On the evening of August 5th, as a group of Egyptian soldiers near the Israeli and Egyptian border sat down for dinner, a barrage of rocket-propelled grenades hit their outpost. Then militants commandeered an armored personnel carrier and crashed it into a fence at the border checkpoint between Egypt, Gaza and Israel, killing sixteen Egyptian soldiers. The incident was quickly dubbed the Ramadan massacre—it was the deadliest attack on the Sinai in four decades.
The morning after the attack, I was sitting with friends in the restaurant of an upscale resort in Dahab, a Bedouin fishing village turned tourist diving Mecca in Egypt’s Sinai Peninsula, about fifty miles from the border of Israel. Dahab, which means gold in Arabic, feels more like backpacker Southeast Asia than Egypt’s conservative mainland. The bars, restaurants, and bikinis draw tourists as well as the ex-pat crowd, who come for the clean air and crystalline water.
The Sinai Peninsula is divided between its northern and southern halves. While the south has tourism, coral reefs and beaches, the north struggles by on desert agriculture and, more lucratively, weapons trafficking to Gaza. Although the Sinai was restive under Mubarak, it seems like anything goes in the peninsula since the Egyptian revolution.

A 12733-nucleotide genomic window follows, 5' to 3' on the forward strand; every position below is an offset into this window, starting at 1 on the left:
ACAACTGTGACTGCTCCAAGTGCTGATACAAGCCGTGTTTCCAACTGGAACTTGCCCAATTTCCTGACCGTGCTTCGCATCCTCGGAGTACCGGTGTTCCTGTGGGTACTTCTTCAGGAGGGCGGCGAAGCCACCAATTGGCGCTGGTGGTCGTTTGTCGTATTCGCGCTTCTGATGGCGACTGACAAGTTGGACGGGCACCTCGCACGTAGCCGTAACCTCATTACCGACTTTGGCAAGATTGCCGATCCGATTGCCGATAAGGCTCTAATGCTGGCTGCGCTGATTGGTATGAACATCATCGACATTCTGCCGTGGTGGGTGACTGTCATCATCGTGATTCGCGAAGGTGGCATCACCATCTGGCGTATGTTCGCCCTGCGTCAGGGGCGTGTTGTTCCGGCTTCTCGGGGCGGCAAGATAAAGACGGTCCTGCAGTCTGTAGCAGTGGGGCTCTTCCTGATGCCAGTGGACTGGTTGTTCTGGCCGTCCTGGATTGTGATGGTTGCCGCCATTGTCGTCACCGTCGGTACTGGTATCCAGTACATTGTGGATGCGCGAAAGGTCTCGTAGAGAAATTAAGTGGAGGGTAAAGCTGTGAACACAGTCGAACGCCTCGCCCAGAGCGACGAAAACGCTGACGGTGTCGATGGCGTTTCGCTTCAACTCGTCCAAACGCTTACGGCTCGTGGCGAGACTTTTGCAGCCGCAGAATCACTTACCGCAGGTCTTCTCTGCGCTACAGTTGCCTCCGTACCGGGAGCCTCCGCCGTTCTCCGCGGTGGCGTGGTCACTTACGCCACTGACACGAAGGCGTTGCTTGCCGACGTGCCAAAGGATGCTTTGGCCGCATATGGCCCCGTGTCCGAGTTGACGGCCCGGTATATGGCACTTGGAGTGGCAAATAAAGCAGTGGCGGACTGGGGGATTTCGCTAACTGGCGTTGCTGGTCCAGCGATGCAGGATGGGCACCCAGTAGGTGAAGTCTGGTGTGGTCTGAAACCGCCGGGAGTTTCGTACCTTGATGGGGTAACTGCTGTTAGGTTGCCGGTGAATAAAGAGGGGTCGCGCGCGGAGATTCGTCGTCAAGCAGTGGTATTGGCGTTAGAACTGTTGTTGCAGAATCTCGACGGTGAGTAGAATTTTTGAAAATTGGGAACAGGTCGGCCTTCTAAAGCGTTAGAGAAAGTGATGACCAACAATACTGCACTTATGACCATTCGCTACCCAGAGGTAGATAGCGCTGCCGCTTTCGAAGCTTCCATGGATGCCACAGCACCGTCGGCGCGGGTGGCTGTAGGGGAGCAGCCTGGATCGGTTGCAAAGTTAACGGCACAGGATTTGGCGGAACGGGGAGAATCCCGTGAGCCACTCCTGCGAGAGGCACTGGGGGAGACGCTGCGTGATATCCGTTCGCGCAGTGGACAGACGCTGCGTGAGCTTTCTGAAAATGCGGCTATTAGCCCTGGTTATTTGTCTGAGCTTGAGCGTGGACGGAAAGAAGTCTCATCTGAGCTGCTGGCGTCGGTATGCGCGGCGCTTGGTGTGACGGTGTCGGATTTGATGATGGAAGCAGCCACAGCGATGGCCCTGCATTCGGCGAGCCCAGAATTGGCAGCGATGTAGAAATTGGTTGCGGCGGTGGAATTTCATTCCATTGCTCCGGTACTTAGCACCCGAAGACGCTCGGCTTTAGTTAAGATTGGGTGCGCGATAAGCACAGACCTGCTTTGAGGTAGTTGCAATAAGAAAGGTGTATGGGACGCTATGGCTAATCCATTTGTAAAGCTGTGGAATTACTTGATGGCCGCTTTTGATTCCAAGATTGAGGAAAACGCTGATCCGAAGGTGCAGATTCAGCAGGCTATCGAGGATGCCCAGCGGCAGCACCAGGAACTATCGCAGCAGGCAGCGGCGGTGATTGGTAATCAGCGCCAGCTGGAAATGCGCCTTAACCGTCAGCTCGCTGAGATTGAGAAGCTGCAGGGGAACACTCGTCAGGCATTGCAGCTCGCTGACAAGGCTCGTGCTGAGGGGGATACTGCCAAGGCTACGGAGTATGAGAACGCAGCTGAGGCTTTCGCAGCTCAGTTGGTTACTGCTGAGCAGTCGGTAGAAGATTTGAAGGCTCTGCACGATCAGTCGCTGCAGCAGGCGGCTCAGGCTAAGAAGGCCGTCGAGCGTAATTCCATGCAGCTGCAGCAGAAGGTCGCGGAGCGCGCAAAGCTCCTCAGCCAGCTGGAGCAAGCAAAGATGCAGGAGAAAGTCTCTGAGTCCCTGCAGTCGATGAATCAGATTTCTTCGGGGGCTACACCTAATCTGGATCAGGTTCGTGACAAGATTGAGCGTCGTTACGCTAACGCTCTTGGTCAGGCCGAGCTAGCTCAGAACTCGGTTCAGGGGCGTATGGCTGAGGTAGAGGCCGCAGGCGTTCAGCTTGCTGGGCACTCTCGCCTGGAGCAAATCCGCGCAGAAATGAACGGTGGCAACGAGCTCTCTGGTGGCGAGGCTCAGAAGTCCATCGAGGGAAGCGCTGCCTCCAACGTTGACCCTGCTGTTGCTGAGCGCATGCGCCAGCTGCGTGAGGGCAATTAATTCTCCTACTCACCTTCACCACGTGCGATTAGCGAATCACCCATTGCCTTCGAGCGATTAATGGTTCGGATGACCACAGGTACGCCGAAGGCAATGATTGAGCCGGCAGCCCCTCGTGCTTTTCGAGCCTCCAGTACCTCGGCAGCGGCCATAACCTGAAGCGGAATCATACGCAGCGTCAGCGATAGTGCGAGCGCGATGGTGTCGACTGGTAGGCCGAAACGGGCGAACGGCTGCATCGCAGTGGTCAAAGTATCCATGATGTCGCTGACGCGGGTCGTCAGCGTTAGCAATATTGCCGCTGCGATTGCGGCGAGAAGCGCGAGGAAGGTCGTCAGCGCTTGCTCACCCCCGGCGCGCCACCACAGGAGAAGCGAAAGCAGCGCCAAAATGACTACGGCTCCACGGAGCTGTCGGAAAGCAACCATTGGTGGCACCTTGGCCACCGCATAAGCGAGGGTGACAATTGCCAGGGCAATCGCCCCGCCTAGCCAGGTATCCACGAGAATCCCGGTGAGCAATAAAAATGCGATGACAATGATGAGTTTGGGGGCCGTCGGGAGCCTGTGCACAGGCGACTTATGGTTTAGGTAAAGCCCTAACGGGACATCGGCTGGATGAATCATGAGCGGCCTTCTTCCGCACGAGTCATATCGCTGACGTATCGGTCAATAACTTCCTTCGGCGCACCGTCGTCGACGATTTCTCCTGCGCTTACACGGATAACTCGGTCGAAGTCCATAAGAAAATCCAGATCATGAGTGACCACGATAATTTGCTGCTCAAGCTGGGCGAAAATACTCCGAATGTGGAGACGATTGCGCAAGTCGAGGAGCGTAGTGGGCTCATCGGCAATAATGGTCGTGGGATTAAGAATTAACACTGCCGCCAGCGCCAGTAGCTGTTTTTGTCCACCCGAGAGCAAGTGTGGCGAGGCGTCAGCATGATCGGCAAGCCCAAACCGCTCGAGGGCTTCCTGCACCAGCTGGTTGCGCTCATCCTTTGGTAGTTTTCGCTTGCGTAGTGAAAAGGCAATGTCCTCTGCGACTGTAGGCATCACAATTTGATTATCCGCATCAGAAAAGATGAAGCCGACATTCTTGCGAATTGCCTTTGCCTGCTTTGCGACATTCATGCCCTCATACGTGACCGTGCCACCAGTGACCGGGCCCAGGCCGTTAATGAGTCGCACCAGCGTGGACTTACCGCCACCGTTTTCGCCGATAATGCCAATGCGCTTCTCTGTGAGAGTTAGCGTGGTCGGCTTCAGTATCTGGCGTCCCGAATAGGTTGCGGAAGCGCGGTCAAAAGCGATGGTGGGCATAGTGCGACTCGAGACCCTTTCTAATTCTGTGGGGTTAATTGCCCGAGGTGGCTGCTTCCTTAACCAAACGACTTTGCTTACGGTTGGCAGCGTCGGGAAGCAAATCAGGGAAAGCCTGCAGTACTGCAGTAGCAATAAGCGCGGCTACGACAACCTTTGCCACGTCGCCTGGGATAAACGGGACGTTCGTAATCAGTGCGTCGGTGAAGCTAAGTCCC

Bedouins—traditionally nomadic Arabs who live in the Sinai—have a long and contentious relationship with mainland Egypt. In the wake of Israel’s withdrawal from the Peninsula in 1982, the Bedouin were accused of collaborating with the Jewish state and have since been barred from lucrative military, government, and tourist industry jobs.
The Egyptian government initially blamed the Bedouin for a rash of bombings in the Sinai in the mid-2000s, (which hit Sharm El Sheikh and Dahab and killed over 100 people) that they then claimed were committed by an Islamic terror organization called Jama'at al-Tawhid wal-Jihad. Before recanting, the government launched a devastating series of security sweeps that threw 3,000 Bedouin in jail. This fueled a longstanding anger at the government in the region.
In the south, the Bedouin feel the only way they can get the Egyptian government to listen to their demands and release imprisoned family members is to kidnap foreigners, often from the area around St. Catherine’s, a sixth-century monastery built at the base of Mt. Sinai. The foreign hostages are customarily released unharmed after a few days or hours.
Violence, mostly in the north, reached a crescendo this summer. There were rampant shoot-outs and gas line bombings by Bedouins or militants working under the cover of Bedouins. Even though most of the violence occurred far from tourist beaches, vacation hotspots like Dahar have had their economies decimated. In my four years in the Middle East, I’ve never seen beaches so empty.
Egypt’s new president, Mohammed Morsi, has used the violence in the Sinai as an opportunity to clean house and tighten the reins in the capital. After the August attack, he sacked top generals and deployed the largest offensive in the peninsula since 1973, called “Operation Eagle,” complete with missiles and helicopter gunships. Despite frequent headlines in the state media about the assault, the operation showed almost no concrete results and the Sinai’s reputation continues to spiral.
In Dahab, hotel operators and restaurant owners are understandably dejected. Frequently confusing north and south Sinai, foreigners will likely stay away and the tourist economy in this idyllic seaside town will continue to tank. @Satopol